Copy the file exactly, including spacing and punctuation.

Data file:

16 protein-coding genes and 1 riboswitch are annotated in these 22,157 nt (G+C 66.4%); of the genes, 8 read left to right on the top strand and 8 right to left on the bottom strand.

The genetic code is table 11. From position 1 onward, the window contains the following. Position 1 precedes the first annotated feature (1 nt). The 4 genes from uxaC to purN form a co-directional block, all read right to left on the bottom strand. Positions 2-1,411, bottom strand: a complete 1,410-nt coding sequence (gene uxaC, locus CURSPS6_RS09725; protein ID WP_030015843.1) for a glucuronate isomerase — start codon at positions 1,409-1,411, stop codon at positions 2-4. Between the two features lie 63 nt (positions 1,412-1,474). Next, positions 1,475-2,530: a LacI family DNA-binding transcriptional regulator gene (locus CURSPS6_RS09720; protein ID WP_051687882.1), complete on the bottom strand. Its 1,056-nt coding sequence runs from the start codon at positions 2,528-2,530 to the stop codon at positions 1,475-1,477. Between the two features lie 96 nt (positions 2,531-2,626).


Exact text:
16 protein-coding genes and 1 riboswitch are annotated in these 22,157 nt (G+C 66.4%); of the genes, 8 read left to right on the top strand and 8 right to left on the bottom strand.

The genetic code is table 11. From position 1 onward, the window contains the following. Position 1 precedes the first annotated feature (1 nt). The 4 genes from uxaC to purN form a co-directional block, all read right to left on the bottom strand. Positions 2-1,411, bottom strand: a complete 1,410-nt coding sequence (gene uxaC, locus CURSPS6_RS09725; protein ID WP_030015843.1) for a glucuronate isomerase — start codon at positions 1,409-1,411, stop codon at positions 2-4. Between the two features lie 63 nt (positions 1,412-1,474). Next, positions 1,475-2,530: a LacI family DNA-binding transcriptional regulator gene (locus CURSPS6_RS09720; protein ID WP_051687882.1), complete on the bottom strand. Its 1,056-nt coding sequence runs from the start codon at positions 2,528-2,530 to the stop codon at positions 1,475-1,477. Between the two features lie 96 nt (positions 2,531-2,626).